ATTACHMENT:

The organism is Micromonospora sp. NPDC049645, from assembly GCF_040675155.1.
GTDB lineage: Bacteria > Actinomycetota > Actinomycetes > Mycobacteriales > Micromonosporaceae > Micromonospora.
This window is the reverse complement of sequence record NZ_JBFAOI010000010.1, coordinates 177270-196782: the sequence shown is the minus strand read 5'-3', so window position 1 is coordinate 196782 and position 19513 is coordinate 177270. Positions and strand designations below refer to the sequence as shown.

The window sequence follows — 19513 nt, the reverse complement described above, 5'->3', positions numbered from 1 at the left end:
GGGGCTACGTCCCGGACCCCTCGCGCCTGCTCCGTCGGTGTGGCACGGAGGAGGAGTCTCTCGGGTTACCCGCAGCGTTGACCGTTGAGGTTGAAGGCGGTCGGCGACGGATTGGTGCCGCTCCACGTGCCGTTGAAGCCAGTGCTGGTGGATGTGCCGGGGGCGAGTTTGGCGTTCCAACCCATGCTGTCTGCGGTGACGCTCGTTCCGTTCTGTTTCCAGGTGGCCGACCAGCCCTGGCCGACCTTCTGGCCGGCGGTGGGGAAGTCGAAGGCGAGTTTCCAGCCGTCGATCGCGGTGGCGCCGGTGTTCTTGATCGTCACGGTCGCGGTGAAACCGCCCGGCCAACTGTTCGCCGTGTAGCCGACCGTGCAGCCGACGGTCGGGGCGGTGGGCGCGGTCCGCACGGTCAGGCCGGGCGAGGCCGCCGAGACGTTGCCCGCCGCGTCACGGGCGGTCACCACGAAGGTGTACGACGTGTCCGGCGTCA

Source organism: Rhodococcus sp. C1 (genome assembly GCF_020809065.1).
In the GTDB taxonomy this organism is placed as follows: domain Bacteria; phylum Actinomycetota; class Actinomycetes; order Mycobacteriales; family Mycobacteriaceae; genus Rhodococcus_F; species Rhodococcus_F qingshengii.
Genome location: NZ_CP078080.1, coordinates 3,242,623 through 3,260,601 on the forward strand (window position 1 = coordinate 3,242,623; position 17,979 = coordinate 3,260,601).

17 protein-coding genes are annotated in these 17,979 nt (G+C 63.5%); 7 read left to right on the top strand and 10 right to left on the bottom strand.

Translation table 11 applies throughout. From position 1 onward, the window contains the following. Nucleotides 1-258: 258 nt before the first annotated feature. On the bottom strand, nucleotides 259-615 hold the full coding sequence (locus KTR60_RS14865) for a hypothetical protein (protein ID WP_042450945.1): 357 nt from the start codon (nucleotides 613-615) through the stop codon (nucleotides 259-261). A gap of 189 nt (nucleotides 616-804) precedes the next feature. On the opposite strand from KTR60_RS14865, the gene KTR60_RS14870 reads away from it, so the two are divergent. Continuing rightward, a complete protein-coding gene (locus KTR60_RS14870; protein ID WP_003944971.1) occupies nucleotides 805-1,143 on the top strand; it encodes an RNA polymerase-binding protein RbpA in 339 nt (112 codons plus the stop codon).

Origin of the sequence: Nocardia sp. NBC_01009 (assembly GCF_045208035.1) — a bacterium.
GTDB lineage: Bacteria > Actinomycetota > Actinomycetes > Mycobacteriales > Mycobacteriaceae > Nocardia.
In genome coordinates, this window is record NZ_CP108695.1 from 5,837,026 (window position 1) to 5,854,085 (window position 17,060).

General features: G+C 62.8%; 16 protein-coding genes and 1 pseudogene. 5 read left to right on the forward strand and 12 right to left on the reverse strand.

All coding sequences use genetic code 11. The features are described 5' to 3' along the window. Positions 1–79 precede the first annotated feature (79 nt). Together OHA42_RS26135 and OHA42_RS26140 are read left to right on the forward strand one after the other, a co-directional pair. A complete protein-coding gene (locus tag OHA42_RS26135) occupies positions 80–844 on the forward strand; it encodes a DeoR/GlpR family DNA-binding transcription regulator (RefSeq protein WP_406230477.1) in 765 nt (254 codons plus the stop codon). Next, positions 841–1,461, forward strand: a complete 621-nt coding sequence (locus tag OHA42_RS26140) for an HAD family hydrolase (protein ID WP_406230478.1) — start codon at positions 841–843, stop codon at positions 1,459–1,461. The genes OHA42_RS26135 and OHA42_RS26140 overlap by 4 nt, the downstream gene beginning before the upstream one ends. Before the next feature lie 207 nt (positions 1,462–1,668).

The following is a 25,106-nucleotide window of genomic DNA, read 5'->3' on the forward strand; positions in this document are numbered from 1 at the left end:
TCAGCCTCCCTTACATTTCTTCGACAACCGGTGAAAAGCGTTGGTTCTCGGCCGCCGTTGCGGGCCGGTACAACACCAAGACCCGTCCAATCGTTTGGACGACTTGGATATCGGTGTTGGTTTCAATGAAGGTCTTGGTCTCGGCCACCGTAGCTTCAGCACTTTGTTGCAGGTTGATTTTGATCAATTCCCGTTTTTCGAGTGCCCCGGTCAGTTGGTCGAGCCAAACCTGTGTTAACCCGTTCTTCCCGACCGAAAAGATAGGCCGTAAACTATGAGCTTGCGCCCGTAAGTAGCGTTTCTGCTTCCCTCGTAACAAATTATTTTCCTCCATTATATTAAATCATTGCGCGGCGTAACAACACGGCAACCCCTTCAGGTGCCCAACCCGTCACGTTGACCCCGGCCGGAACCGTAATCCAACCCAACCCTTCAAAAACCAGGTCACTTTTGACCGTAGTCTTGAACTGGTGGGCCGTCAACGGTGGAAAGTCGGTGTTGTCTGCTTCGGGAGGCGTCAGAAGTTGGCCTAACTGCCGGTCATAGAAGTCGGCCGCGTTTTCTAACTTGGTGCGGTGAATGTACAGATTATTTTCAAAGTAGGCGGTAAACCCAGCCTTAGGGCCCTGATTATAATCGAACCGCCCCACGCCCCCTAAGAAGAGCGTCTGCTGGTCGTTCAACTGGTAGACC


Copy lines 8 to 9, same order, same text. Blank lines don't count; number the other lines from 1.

Genome location: NZ_CP078080.1, coordinates 3,242,623 through 3,260,601 on the forward strand (window position 1 = coordinate 3,242,623; position 17,979 = coordinate 3,260,601).

17 protein-coding genes are annotated in these 17,979 nt (G+C 63.5%); 7 read left to right on the top strand and 10 right to left on the bottom strand.